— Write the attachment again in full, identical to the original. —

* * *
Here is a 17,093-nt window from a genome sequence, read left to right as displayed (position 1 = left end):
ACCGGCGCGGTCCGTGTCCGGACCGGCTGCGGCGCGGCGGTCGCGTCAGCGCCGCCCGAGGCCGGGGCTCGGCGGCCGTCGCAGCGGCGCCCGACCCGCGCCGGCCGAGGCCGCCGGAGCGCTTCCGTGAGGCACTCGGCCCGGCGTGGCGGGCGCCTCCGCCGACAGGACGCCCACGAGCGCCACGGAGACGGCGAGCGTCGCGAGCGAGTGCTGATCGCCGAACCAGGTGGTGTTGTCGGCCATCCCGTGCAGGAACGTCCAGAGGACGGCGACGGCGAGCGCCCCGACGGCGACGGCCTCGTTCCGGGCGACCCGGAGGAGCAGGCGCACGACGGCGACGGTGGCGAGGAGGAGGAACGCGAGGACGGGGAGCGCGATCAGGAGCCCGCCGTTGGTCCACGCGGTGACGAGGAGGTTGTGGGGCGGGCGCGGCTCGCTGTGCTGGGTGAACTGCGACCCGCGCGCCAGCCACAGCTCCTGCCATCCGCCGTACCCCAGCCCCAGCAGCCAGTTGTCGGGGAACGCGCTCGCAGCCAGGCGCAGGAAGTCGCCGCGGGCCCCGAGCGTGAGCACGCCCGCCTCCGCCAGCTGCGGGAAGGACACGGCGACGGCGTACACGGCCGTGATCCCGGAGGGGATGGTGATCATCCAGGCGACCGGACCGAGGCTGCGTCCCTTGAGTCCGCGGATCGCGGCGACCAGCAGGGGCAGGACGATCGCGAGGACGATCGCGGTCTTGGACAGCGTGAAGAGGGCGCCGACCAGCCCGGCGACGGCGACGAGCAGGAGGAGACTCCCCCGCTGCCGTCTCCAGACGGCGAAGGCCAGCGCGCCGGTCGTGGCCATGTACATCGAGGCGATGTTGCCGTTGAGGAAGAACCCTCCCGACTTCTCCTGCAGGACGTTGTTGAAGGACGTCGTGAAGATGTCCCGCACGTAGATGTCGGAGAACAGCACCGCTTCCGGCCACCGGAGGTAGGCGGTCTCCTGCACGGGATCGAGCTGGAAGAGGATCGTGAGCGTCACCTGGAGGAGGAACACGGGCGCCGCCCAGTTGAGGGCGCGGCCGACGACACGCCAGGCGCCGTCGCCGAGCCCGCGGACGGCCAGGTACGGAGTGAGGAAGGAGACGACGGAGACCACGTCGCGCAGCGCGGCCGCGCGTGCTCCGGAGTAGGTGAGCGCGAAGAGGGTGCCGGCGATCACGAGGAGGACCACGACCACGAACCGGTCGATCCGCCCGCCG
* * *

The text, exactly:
Here is a 17,093-nt window from a genome sequence, read left to right as displayed (position 1 = left end):
ACCGGCGCGGTCCGTGTCCGGACCGGCTGCGGCGCGGCGGTCGCGTCAGCGCCGCCCGAGGCCGGGGCTCGGCGGCCGTCGCAGCGGCGCCCGACCCGCGCCGGCCGAGGCCGCCGGAGCGCTTCCGTGAGGCACTCGGCCCGGCGTGGCGGGCGCCTCCGCCGACAGGACGCCCACGAGCGCCACGGAGACGGCGAGCGTCGCGAGCGAGTGCTGATCGCCGAACCAGGTGGTGTTGTCGGCCATCCCGTGCAGGAACGTCCAGAGGACGGCGACGGCGAGCGCCCCGACGGCGACGGCCTCGTTCCGGGCGACCCGGAGGAGCAGGCGCACGACGGCGACGGTGGCGAGGAGGAGGAACGCGAGGACGGGGAGCGCGATCAGGAGCCCGCCGTTGGTCCACGCGGTGACGAGGAGGTTGTGGGGCGGGCGCGGCTCGCTGTGCTGGGTGAACTGCGACCCGCGCGCCAGCCACAGCTCCTGCCATCCGCCGTACCCCAGCCCCAGCAGCCAGTTGTCGGGGAACGCGCTCGCAGCCAGGCGCAGGAAGTCGCCGCGGGCCCCGAGCGTGAGCACGCCCGCCTCCGCCAGCTGCGGGAAGGACACGGCGACGGCGTACACGGCCGTGATCCCGGAGGGGATGGTGATCATCCAGGCGACCGGACCGAGGCTGCGTCCCTTGAGTCCGCGGATCGCGGCGACCAGCAGGGGCAGGACGATCGCGAGGACGATCGCGGTCTTGGACAGCGTGAAGAGGGCGCCGACCAGCCCGGCGACGGCGACGAGCAGGAGGAGACTCCCCCGCTGCCGTCTCCAGACGGCGAAGGCCAGCGCGCCGGTCGTGGCCATGTACATCGAGGCGATGTTGCCGTTGAGGAAGAACCCTCCCGACTTCTCCTGCAGGACGTTGTTGAAGGACGTCGTGAAGATGTCCCGCACGTAGATGTCGGAGAACAGCACCGCTTCCGGCCACCGGAGGTAGGCGGTCTCCTGCACGGGATCGAGCTGGAAGAGGATCGTGAGCGTCACCTGGAGGAGGAACACGGGCGCCGCCCAGTTGAGGGCGCGGCCGACGACACGCCAGGCGCCGTCGCCGAGCCCGCGGACGGCCAGGTACGGAGTGAGGAAGGAGACGACGGAGACCACGTCGCGCAGCGCGGCCGCGCGTGCTCCGGAGTAGGTGAGCGCGAAGAGGGTGCCGGCGATCACGAGGAGGACCACGACCACGAACCGGTCGATCCGCCCGCCG